The result of many modern revivals is to multiply the number of those who are strangers to the direct witness of the Spirit to their adoption into the family of God by the new birth. Another result is that those who do receive this divine witness and retain Him intermittently find few to counsel and encourage them when ecstatic emotion subsides and they are called to walk by naked faith alone without feeling.
Our advice to all who have occasional gleams of sunshine through the rifted clouds, with intervals of doubt and incertitude, is, to ascertain the cause of this intermittency, and to remove it as soon as possible. For the cause is not, as some teach, in the sovereign will, but in ourselves. To this declaration the only exception is some physical condition into which we have been brought by divine Providence, such as a prostrated nervous system, or a concussion of the brain, depressing the mind and obstructing conscious access to Christ. The Christian, by thorough self examination, should assure himself that no sinful act has veiled his inward vision of God. Then he may patiently and believingly wait for the veil to be lifted again, and continue to be lifted so long as he has a firm grip on the promises of God. For where sin is absent the Spirit's witness is intermittent, because faith is wavering. Hence the remedy is a greater familiarity with the Word and a constant personal appropriation of the full heritage of the believer, especially the great gift of the Comforter. When the Third Person of the adorable Trinity is fully received, or, rather, when He fully possesses us, there is no more interruption of His testimony to our sonship to God. For He is now the abiding witness. Ecstatic joy may come and go as the tides ebb and flow, but peace and assurance abide forever, as Miss Havergal so truthfully sings:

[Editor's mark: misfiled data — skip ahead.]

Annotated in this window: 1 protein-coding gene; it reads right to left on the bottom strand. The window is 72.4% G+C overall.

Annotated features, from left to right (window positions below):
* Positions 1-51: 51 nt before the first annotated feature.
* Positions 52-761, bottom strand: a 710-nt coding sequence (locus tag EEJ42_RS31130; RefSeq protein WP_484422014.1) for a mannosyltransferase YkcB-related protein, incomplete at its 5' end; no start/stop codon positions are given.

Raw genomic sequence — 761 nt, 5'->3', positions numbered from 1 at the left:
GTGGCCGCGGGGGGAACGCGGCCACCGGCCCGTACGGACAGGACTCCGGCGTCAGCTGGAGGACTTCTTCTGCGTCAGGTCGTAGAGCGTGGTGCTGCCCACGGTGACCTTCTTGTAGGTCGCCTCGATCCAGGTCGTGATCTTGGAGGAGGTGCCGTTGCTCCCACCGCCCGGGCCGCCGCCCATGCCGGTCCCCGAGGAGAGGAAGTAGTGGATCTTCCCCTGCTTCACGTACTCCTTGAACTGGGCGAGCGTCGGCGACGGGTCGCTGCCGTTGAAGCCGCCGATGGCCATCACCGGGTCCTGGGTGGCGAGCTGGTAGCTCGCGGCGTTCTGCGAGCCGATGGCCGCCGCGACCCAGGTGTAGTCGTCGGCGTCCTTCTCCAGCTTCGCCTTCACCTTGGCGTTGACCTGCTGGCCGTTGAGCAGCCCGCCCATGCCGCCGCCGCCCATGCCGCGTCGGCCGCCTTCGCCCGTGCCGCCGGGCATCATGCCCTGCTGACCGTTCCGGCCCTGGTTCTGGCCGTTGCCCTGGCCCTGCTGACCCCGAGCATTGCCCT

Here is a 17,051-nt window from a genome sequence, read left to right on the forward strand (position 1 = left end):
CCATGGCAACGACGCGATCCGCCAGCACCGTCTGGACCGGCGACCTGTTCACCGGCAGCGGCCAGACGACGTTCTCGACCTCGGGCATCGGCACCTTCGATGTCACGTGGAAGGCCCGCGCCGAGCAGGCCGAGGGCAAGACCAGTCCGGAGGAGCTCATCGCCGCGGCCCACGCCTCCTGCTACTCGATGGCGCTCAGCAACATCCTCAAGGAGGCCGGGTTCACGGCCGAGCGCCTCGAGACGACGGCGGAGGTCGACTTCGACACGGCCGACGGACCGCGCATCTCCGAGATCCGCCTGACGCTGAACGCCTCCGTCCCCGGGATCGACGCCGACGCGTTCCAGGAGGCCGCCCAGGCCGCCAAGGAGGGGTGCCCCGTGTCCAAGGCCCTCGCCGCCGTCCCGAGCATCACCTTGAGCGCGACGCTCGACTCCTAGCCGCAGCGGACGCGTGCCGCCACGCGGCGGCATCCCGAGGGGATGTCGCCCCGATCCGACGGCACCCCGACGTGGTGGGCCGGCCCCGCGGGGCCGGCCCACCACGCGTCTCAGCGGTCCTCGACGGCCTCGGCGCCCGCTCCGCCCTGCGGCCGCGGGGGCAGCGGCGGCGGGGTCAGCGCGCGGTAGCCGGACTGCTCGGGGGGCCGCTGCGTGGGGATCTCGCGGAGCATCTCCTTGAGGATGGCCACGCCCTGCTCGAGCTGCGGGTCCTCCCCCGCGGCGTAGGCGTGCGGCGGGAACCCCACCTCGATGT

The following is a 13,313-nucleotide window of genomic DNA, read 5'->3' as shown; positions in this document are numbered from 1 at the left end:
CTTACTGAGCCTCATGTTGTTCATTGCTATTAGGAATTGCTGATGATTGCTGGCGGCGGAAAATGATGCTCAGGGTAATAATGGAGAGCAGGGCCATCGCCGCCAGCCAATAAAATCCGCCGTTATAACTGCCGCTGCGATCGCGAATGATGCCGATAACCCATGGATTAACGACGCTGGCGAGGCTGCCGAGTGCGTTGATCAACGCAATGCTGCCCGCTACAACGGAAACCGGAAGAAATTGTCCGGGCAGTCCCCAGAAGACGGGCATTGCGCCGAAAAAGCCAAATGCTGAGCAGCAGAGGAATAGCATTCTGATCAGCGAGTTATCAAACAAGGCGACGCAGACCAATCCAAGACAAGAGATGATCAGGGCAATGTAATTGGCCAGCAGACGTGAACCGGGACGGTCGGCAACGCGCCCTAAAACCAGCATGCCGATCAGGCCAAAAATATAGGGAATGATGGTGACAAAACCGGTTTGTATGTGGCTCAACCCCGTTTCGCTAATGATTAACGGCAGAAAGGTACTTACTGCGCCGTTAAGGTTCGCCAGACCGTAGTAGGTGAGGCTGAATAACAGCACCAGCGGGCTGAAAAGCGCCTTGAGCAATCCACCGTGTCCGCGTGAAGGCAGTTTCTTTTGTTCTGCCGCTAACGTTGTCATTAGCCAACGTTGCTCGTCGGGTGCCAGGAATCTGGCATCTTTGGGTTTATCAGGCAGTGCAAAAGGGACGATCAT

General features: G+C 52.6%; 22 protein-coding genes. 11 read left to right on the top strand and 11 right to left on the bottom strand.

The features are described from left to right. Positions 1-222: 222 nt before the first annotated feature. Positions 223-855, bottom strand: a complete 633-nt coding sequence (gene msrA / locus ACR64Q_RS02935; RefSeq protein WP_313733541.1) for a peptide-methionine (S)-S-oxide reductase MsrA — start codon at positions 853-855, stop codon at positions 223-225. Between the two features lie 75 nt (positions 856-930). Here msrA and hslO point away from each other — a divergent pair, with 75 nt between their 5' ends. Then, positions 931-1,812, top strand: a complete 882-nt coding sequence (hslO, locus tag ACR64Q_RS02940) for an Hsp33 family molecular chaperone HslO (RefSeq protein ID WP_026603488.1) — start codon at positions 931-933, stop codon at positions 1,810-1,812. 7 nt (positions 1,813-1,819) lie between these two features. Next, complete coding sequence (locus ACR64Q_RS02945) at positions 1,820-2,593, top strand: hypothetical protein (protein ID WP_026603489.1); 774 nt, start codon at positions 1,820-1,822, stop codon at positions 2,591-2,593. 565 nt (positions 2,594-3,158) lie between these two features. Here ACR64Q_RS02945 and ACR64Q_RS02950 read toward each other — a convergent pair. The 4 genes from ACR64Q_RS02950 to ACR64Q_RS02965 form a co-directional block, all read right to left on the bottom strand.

"Like a river glorious
Is God's perfect peace."
We advise the believer who does not dwell on the bank of this beautiful river to gather together the promises of Christ respecting the abiding of the Paraclete found in His last address before His death, recorded in the 14th, 15th and 16th chapters of St. John, and the numerous references to the same glorious theme in St. Paul's epistles, and especially in the First Epistle of St. John, where the mutual abiding it taught, "God in us, and We in God." In such a spiritual life, filled and interpenetrated by God, there can be no hiatus, no vacuum, and no place for doubt.
— The Gospel of the Comforter Chapter 16.